Aug
19
2019
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Ally raises $8M Series A for its OKR solution

OKRs, or Objectives and Key Results, are a popular planning method in Silicon Valley. Like most of those methods that make you fill in some form once every quarter, I’m pretty sure employees find them rather annoying and a waste of their time. Ally wants to change that and make the process more useful. The company today announced that it has raised an $8 million Series A round led by Accel Partners, with participation from Vulcan Capital, Founders Co-op and Lee Fixel. The company, which launched in 2018, previously raised a $3 million seed round.

Ally founder and CEO Vetri Vellore tells me that he learned his management lessons and the value of OKR at his last startup, Chronus. After years of managing large teams at enterprises like Microsoft, he found himself challenged to manage a small team at a startup. “I went and looked for new models of running a business execution. And OKRs were one of those things I stumbled upon. And it worked phenomenally well for us,” Vellore said. That’s where the idea of Ally was born, which Vellore pursued after selling his last startup.

Most companies that adopt this methodology, though, tend to work with spreadsheets and Google Docs. Over time, that simply doesn’t work, especially as companies get larger. Ally, then, is meant to replace these other tools. The service is currently in use at “hundreds” of companies in more than 70 countries, Vellore tells me.

One of its early adopters was Remitly . “We began by using shared documents to align around OKRs at Remitly. When it came time to roll out OKRs to everyone in the company, Ally was by far the best tool we evaluated. OKRs deployed using Ally have helped our teams align around the right goals and have ultimately driven growth,” said Josh Hug, COO of Remitly.

Desktop Team OKRs Screenshot

Vellore tells me that he has seen teams go from annual or bi-annual OKRs to more frequently updated goals, too, which is something that’s easier to do when you have a more accessible tool for it. Nobody wants to use yet another tool, though, so Ally features deep integrations into Slack, with other integrations in the works (something Ally will use this new funding for).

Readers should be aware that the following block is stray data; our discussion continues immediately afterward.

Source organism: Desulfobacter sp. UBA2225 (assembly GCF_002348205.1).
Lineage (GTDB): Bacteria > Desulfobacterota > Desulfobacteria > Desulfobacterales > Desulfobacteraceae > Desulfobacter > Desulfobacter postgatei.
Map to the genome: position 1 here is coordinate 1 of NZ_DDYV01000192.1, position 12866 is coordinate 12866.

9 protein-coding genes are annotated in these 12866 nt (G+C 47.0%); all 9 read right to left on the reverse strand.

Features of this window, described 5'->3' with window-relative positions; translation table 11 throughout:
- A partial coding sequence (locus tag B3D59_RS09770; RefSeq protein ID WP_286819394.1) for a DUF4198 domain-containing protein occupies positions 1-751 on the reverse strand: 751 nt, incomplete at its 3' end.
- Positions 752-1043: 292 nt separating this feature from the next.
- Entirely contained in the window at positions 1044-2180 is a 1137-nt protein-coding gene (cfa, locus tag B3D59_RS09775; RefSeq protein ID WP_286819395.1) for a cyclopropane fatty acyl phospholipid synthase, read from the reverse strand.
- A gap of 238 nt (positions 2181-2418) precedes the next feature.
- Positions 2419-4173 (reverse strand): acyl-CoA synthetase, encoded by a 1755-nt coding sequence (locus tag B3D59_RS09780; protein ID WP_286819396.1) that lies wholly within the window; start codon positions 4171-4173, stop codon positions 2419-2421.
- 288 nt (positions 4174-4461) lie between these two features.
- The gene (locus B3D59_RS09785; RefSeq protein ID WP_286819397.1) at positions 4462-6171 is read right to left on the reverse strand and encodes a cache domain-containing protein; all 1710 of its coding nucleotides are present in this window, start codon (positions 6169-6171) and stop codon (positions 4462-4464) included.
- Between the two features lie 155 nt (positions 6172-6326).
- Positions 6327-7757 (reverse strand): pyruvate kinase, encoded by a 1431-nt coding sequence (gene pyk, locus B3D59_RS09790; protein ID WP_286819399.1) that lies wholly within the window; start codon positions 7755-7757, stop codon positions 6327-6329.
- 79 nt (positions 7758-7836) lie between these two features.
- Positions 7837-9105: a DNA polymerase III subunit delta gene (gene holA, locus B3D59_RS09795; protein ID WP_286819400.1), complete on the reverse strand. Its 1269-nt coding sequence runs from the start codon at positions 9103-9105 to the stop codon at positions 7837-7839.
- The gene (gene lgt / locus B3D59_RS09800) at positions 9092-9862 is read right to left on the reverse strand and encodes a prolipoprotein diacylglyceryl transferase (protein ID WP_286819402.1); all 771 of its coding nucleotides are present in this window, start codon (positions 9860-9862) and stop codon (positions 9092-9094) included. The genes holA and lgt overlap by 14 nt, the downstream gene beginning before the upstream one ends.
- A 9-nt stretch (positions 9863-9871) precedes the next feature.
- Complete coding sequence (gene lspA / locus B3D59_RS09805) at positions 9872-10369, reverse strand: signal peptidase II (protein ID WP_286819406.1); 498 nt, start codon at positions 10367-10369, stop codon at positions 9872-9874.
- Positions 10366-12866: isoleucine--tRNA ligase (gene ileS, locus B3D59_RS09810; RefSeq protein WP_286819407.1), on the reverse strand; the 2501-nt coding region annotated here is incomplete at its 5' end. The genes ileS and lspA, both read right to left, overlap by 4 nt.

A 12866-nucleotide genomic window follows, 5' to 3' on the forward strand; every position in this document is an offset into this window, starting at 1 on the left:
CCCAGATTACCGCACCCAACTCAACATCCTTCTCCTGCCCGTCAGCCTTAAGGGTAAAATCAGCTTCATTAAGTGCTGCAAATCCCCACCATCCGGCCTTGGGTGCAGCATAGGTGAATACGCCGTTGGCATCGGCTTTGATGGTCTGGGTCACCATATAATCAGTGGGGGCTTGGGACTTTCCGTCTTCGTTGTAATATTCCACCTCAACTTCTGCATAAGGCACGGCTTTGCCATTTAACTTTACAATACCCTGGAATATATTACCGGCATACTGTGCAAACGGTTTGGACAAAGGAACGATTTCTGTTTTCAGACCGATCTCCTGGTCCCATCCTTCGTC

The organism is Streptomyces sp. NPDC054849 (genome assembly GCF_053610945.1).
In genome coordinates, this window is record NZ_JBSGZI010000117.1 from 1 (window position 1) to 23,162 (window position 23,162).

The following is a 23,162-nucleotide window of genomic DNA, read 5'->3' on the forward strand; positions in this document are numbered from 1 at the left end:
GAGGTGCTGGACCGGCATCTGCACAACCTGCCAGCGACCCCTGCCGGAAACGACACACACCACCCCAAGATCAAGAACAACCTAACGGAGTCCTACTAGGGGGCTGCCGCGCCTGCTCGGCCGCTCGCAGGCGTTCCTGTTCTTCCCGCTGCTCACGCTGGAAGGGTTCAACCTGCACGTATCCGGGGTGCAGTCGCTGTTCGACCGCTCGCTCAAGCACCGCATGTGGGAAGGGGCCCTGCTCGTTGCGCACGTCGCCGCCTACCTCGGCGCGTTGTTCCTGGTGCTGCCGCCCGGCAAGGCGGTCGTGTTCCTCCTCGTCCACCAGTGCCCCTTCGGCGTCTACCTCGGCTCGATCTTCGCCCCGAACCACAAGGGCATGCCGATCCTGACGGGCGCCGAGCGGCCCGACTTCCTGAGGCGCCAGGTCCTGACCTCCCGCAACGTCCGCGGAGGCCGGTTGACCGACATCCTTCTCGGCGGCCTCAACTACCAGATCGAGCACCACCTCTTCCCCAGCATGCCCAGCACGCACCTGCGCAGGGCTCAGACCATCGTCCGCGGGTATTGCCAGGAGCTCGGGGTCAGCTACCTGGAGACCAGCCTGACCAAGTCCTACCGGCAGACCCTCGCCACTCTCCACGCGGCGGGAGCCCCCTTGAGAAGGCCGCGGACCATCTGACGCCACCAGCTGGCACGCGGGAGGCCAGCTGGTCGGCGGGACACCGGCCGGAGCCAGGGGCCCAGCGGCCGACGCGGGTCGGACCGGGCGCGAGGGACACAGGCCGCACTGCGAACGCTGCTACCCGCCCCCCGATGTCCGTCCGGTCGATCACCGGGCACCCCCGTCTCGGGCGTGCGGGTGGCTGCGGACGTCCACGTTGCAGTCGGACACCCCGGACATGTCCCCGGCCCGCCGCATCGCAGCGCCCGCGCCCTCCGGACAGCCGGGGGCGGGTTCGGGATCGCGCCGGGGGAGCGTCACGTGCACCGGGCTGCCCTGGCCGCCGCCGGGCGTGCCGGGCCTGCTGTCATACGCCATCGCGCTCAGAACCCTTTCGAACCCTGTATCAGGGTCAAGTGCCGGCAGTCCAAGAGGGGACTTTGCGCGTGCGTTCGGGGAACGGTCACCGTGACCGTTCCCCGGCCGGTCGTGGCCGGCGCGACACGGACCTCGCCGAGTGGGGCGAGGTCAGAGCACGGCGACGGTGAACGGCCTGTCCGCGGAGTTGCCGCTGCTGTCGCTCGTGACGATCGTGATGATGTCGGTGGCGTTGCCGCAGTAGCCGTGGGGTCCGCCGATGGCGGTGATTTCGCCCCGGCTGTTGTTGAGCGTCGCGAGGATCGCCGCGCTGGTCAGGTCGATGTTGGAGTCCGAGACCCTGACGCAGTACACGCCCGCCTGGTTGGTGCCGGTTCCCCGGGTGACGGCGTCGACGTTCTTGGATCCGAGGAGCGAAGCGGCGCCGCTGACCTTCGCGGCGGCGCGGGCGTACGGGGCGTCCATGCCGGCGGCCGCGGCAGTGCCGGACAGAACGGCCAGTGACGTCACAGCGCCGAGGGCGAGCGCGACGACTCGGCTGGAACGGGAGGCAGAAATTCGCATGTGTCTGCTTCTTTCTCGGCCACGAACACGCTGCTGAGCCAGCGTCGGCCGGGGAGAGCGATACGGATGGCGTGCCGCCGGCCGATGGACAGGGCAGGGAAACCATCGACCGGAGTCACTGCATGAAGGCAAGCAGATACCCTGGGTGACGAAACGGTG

Since adopting OKRs isn’t always easy for companies that previously used other methodologies (or nothing at all), Ally also offers training and consulting services with online and on-site coaching.

Pricing for Ally starts at $7 per month per user for a basic plan, but the company also offers a flat $29 per month plan for teams with up to 10 users, as well as an enterprise plan, which includes some more advanced features and single sign-on integrations.

Aug
14
2019
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Slack announces new admin features for larger organizations

Slack has been working to beef up the product recently for its larger customers. A couple of weeks ago that involved more sophisticated security tools. Today, it was the admins’ turn to get a couple of new tools that help make it easier to manage Slack in larger settings.

For starters, Slack has created an Announcements channel as a way to send a message to the entire organization. It would typically be used to communicate about administrative matters like changes in HR policy or software updates. The Announcements channel allows admins to limit who can send messages, and who can respond, so the channels stay clean and limit chatter.

Illan Frank, director of product for enterprise at Slack, says that companies have been demanding this ability because they need a clean channel with reliable information from a trusted source.

“With this feature, [admins] can set this channel up as an announcement-only channel with the right folks in [IT or HR] who can who make announcements, and now this is a clean, controlled environment for important announcements and updates,” Frank explained.

The other piece Slack is announcing today is new APIs for creating templated workspaces. This is especially useful in environments where users have to create a bevy of new spaces frequently. Picture a university with professors setting up spaces for each of their classes with a set of tools for students, who all have to join the space.

Doing this manually, especially when everybody is setting them up at the same time at the beginning of a semester, could be tedious and chaotic, but by providing programmatic templated workflows, it brings a level of automation to the process.

Frank says while workspaces in and of themselves are not new, the automation layer is. “What is new about this is the API and the ability to automate the creation and management of these connectors [programmatically with code],” he said.